1750; additions and alterations 1856, and later additions. 4-storey, 3-bay, symmetrical, square-plan, piended-roof, Gothick-Baronial castle linked to 2-storey, 3-bay pavilions by quadrant walls with blind Venetian windows. Crenellated wallheads, corner bartizans, floral plaque to central raised section of S parapet. Later 19th century red sandstone gabled porch to North with corner bartizans and ball stone finials. Rendered rubble walls; raised ashlar quoins to main (S) elevation; margined quoins to rear. Margined window surrounds. Mould door surround to S door.
Plate glass timber sash and case windows. Grey slate roof with leaded flat sections. Corniced rectangular ashlar stacks with plain clay cans. Cast-iron rainwater goods.
INTERIOR: elements of interior decorative scheme survive, but most internal finishes lost and majority of internal walls stripped to bare stonework. Stone staircase with dado panelling and cast-iron balustrade to second floor, later timber stair over existing to 3rd floor. Chimneypieces to first floor principal rooms. 4-panel timber doors to 3rd floor. Timber panelled shutters. 18th century entrance stairs in evidence under the later 19th century porch addition.
EAST WING: poor condition (2007), former kitchen and laundry wing. Timber stairs to first floor. Remnants of limewash to interior of 18th century quadrant wall. Sandstone flags to original section and terracotta flags to later addition. Timber-boarded partitions; chimneypieces; metal-lined timber moth box.
WEST WING: open to 2 storeys with timber partition, currently used as workshop. Tall rubble wall enclosing courtyard area.
Statement of Special Interest
A-Group with Old Breachacha Castle and Breachacha Steading (see separate listings).
Breachacha Castle is a prominent mid 18th country house that was baronialised in the mid 19th century and forms a strong and tightly-knit group with the associated 15th century old castle and the adjacent Breachacha Steading. Together these buildings form a remarkable set-piece: the new castle positioned so that the old castle is visible from it, and then remodelled to reflect its architecture; the steading designed to match. The existence of this group in such a remote island setting makes it all the more exceptional.
The house was built in 1750 by Hector Maclean 13th Laird of Coll to replace the neighbouring 15th century Old Breachacha Castle. As first constructed it was an astylar classical, 3-storey, piended roof villa linked to a pair of small square-plan pavilions by quadrant walls. When visiting in 1773 Boswell and Johnson found this 'new-built gentleman's house' a mere tradesman's box'.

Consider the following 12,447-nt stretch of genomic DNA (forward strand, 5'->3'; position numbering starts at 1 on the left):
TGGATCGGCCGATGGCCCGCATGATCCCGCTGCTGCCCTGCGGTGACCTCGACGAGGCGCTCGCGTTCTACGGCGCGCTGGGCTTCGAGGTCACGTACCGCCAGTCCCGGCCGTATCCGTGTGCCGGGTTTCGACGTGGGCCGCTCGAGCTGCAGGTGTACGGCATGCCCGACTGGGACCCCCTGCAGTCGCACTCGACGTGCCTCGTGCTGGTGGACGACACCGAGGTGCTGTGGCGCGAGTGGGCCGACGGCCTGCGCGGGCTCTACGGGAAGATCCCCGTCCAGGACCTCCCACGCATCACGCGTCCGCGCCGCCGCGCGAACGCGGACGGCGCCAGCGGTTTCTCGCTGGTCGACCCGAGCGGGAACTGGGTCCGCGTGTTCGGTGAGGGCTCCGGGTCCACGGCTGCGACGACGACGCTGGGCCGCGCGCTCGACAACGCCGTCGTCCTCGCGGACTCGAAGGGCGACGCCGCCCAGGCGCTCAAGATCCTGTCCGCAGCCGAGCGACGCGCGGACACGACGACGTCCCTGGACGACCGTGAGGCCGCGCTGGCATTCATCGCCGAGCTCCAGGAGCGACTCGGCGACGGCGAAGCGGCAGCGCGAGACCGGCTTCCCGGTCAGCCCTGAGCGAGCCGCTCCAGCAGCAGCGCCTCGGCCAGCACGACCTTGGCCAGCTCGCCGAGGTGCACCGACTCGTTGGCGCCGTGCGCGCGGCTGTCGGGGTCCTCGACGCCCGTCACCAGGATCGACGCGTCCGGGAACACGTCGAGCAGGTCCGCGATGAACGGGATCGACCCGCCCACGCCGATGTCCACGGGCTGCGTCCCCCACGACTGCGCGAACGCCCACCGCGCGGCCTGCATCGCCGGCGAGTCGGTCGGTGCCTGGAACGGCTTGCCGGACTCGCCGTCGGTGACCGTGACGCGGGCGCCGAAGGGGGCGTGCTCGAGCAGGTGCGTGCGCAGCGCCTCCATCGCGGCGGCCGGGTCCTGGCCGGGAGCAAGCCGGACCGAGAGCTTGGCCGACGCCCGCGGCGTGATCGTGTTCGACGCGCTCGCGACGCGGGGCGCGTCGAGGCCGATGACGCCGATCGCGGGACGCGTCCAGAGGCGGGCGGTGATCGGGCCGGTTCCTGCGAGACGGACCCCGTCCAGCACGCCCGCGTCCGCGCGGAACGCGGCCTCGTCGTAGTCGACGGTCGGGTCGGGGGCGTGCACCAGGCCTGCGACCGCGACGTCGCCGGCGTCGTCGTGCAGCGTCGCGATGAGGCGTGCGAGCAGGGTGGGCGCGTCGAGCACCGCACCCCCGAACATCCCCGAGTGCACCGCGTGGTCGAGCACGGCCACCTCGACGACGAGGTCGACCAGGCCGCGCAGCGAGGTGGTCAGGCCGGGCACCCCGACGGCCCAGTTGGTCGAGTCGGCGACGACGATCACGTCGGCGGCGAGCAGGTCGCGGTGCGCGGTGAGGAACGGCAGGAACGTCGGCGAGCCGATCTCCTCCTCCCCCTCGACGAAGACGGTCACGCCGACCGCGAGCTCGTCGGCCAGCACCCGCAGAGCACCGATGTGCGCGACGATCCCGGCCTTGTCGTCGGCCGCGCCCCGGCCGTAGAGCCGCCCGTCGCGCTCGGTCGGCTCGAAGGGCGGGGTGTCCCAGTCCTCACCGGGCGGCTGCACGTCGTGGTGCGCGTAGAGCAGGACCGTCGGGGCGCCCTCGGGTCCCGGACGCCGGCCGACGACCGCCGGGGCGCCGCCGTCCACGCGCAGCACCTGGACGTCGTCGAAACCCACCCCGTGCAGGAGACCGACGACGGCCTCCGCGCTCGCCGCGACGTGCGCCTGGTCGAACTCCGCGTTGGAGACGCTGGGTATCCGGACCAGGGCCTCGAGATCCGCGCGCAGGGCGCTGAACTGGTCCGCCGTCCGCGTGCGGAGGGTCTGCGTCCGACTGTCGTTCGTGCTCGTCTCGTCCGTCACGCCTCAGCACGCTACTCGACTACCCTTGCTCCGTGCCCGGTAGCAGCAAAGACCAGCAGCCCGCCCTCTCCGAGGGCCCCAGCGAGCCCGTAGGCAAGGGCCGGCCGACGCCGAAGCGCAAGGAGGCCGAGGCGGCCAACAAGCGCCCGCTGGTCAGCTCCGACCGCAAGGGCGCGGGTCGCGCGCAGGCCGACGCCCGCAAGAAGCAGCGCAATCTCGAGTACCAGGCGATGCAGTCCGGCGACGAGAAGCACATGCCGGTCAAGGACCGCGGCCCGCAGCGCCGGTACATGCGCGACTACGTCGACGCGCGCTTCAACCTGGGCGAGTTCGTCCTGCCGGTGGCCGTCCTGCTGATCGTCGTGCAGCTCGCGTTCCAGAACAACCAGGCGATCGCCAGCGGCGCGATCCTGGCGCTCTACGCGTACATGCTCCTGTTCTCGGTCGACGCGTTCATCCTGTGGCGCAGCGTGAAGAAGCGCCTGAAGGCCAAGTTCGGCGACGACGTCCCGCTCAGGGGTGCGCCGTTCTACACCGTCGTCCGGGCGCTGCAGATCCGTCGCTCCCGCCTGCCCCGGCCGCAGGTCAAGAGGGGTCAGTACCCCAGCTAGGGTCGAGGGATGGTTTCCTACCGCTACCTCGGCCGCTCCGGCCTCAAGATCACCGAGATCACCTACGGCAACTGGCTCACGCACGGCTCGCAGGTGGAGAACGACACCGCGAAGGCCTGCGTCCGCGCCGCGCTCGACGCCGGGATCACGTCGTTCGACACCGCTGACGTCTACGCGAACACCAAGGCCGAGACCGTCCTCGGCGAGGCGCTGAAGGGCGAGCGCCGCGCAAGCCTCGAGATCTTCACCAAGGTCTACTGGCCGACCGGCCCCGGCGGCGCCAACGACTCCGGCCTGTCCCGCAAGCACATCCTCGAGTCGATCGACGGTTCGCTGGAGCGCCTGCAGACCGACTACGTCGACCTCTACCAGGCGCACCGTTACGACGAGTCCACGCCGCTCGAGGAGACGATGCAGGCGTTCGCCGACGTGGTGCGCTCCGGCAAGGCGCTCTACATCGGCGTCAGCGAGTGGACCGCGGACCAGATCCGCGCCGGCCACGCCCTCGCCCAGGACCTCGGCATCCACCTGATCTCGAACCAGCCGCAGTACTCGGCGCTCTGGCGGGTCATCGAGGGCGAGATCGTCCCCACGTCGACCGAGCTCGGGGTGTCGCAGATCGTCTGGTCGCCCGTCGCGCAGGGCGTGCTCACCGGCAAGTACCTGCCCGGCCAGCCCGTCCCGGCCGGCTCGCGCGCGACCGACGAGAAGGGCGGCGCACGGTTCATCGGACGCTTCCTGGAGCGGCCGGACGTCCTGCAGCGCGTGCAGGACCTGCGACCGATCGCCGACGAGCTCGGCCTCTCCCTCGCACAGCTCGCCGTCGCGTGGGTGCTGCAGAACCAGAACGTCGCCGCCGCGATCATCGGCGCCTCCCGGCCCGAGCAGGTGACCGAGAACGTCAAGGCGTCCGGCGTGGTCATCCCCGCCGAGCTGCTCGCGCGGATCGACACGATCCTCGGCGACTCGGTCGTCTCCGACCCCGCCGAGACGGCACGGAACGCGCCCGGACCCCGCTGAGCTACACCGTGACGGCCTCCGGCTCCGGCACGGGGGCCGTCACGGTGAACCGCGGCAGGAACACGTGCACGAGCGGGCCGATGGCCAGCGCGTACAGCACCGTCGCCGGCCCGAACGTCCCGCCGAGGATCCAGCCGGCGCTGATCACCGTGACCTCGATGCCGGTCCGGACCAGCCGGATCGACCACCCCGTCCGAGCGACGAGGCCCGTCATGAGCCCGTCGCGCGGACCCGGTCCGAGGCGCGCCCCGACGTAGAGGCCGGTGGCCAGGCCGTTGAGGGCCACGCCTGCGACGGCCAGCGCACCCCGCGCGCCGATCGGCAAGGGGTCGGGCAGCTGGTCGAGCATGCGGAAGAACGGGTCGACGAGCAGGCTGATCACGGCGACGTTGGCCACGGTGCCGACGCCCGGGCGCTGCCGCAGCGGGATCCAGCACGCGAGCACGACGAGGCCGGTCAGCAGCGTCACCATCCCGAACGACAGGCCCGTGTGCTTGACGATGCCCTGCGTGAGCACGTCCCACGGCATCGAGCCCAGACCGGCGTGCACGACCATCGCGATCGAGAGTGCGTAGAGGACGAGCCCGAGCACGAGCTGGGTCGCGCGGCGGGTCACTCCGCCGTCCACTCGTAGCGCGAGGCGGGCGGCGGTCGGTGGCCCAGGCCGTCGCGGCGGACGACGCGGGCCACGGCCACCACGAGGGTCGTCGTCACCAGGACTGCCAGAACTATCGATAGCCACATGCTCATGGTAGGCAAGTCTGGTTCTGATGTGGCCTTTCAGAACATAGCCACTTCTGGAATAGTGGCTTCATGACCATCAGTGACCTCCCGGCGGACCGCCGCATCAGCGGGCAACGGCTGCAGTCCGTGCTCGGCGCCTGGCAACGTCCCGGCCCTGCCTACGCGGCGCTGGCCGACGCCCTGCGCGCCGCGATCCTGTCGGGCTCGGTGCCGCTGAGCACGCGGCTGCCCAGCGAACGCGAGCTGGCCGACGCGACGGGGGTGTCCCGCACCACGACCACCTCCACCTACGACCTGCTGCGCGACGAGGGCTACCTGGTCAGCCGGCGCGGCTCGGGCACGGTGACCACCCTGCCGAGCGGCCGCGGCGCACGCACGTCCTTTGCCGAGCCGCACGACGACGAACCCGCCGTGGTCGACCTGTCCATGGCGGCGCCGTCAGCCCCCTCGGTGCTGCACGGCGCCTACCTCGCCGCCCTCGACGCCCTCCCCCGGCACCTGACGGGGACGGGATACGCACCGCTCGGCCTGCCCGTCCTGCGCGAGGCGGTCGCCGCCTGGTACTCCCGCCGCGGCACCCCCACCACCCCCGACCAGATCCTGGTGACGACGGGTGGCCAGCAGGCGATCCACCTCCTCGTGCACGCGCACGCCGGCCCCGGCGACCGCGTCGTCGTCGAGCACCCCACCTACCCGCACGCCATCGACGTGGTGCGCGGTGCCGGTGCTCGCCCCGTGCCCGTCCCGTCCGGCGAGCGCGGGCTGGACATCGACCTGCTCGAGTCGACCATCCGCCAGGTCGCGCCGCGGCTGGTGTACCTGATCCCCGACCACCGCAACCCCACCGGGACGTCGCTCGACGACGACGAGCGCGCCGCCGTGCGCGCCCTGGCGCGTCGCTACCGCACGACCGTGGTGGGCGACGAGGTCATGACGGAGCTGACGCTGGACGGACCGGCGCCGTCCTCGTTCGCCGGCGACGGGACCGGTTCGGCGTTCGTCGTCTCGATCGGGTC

In 1856 the building underwent major improvements when it, together with the whole island, was bought by John Lorne Stewart. A fourth storey was added to the main house, its windows were enlarged and the pavilions extended. The work was executed in a Gothick-Baronial style with crenellated parapets and bartizan turrets. This style, which was being superseded in southern parts of Scotland by a more scholarly form of Baronial detailing, continued to be popular in the Highlands through the mid 19th century. The gabled porch to the north elevation was added in the late 19th century, at which point internal remodelling was also carried out.
The relationship between this house and old castle is particularly interesting and reflects the changing attitudes towards historic architecture in the 18th and 19th centuries. The house, as built in 1750, followed the neo-Palladian style that was fashionable at the time. The old castle was retained as an historic feature in the landscape; the new house positioned so that the old one was visible from the windows (but only if one stands right by the window ' the view of it does not intrude). A hundred years later neo-Palladian architecture had fallen out of fashion, and the house was remodelled to emulate the architecture of the older building ' the stark contrast between the old and new presumably no longer felt to be acceptable and the historical style perhaps also chosen to help legitimise the new laird's position.
The building lay empty from the 1930s until the 1980s during which period many of the internal fixtures and fittings were removed for use in other buildings on the island.
Late 19th century accretions of a forestair to E elevation and a 1936 South porch were both removed in 1990s at which point the roof of main house was also repaired. The blocked 1st floor S window was opened up and the 1750 date stone removed, now lying broken in garden (2007). The majority of rooms on the upper floors have now been stripped back to their bare stone walls. The panelling from the dining room to the SE corner 1st floor was also removed and believed to now be installed in Cliad farmhouse to the north of the Island.
List description revised and category upgraded to A, 2008.
Murdoch Mackenzie Map, West side of the Island Mull with Islands Tiri and Coll, 1775. 1st Edition Ordnance Survey Map (circa 1881). RCAHMS, Argyll, Volume 3, Mull, Tiree, Coll and Northern Argyll, (1980), p228. F Walker, Buildings of Scotland, Argyll and Bute (2000), p503. N Banks Six Inner Hebrides (1977), p109.
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Printed: 13/11/2018 03:32